We carry out thyroid function tests because we know the dangers involved in hyper and hypothyroidism. If you need these tests or you want to find out more about it, feel free to call us on 020 7183 0244 for more information or booking of appointments.
Now, let’s get to know more about thyroid function tests and how we get them done.
The thyroid gland is the gland that is located below your Adam’s apple just in front of your neck. This gland has two lobes with each of them on each side of the windpipe, and they are connected by a small tissue called isthmus. This gland secretes two major hormones into your blood. The first hormone is thyroxine, which is often called T4 and contains four atoms of iodine. This hormone gets converted to tri-iodothyronine called T3 which contains three atoms of iodine.
The pituitary gland is responsible for the regulation of the amount of T4 and T3 that is secreted by the thyroid gland. This gland lies underneath the brain, and it senses the number of thyroid hormones in your bloodstream. The pituitary gland is sensitive to little drops in the level of thyroid hormones in the blood, and it secretes the thyroid-stimulating hormone (TSH) to activate the thyroid gland to secrete more of its hormones. The pituitary gland stops secreting this TSH when it senses that the amount of thyroid hormones in the blood is high. The name of this TSH is thyrotropin.
The usual thyroid function tests we carry out are TSH, T4 and sometimes T3. These tests are blood tests, and we usually take the blood from the veins and take it to our laboratory to be analysed. When we get there, we measure the free portion of T4 and T3 (FT4 and FT3). The result of these tests for a healthy adult should range from 0.4-4.0 mU/l (milliunits per litre) for TSH, 9.0-25.0 pmol/l (picomoles per litre) for FT4 and 3.5-7.8pmol/l for FT3.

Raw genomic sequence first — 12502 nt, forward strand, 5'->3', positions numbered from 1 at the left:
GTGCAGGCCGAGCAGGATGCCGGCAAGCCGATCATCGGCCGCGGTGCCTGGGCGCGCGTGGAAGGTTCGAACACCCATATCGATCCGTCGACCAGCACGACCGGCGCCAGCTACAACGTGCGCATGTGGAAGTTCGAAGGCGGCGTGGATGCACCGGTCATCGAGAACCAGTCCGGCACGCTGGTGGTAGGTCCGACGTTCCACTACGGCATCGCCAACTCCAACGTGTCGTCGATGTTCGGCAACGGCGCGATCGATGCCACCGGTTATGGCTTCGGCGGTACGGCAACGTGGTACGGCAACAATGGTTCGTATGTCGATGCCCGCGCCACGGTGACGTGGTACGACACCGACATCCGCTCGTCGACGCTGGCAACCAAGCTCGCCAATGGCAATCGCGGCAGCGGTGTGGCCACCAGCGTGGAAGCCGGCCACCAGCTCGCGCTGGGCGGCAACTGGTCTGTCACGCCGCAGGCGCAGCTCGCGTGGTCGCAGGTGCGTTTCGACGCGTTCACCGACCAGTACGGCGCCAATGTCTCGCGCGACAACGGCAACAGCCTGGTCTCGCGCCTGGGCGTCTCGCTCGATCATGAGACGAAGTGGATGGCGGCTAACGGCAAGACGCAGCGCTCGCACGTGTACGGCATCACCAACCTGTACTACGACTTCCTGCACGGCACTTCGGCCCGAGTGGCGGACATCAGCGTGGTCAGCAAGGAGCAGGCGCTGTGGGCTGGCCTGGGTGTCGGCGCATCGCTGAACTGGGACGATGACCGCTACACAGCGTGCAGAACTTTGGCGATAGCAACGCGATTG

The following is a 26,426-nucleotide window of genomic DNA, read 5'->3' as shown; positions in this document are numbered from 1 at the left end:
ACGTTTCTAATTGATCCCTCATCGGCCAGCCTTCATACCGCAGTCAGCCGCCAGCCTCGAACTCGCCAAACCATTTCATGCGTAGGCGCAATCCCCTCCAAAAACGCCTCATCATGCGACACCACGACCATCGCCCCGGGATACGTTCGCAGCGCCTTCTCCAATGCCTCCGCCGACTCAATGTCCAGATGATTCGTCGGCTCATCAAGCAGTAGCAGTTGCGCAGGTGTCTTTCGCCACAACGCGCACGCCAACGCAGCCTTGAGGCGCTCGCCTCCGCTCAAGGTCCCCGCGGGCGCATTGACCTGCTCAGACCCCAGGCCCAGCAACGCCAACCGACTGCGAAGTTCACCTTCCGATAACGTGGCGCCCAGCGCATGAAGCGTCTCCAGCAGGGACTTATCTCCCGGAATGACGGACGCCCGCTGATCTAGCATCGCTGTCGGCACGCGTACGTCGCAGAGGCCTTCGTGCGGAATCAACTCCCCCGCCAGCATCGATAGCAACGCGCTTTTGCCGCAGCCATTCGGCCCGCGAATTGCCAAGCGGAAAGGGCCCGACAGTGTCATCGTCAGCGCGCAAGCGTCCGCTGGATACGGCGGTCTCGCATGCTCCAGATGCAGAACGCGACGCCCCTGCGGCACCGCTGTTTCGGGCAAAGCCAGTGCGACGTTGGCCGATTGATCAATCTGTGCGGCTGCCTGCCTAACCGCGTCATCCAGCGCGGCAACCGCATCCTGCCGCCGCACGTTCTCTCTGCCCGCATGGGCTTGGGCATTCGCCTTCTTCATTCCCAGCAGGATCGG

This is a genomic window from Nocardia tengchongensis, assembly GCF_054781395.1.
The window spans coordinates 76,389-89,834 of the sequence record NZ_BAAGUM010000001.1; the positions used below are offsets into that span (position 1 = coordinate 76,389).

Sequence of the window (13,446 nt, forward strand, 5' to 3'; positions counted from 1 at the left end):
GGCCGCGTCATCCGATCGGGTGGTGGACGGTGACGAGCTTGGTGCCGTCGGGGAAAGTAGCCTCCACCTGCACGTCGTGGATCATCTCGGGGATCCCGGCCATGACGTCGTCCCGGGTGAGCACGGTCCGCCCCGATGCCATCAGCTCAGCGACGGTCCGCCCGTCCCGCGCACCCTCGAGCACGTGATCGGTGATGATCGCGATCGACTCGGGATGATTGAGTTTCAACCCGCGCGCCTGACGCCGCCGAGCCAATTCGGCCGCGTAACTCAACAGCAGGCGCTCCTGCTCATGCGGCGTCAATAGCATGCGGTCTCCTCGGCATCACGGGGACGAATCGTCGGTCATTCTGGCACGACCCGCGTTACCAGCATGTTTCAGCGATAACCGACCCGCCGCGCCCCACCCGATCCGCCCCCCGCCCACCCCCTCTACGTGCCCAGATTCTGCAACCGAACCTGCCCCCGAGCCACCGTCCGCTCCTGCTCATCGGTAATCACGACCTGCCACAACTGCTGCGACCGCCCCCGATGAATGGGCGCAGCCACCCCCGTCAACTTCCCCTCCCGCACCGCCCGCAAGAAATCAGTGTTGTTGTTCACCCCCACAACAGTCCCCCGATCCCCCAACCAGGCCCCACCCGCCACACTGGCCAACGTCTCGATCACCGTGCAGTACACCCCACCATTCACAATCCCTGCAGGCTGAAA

These ranges of results are not the same for pregnant women.
We diagnose thyroid disorders by looking out for symptoms and by interpreting the results of the test. To find out the severity of the thyroid disorder, we may sometimes take the patients through additional tests if the results of TSH, FT4 and FT3 are not within their expected ranges. We do not advise our patients to use thyroid hormone replacement if the levels of thyroid hormones do not fall within their expected ranges.
If we realise that your TSH level is high and your FT4 level is low, it could suggest to us that you have hypothyroidism (underactive thyroid) and we recommend you get treatment for it.
If we realise your TSH is low and your FT4 is high, this would suggest hyperthyroidism (overactive thyroid) to us, and we will recommend you go for treatment.
For those whose results are a little raised but still fall within the expected end, it means you have mild thyroid failure or subclinical hypothyroidism. This condition has a tendency of developing into clinical hypothyroidism, and we usually like to undergo more tests to check for thyroid antibodies, which will help us determine the risk. Those that have subclinical hypothyroidism and find their TSH level to be greater than 10mU/l can get treated by using levothyroxine.
Failure in the pituitary gland (secondary hypothyroidism which is caused by hypopituitarism) or a response to a non-thyroid illness may result in a low TSH and FT4.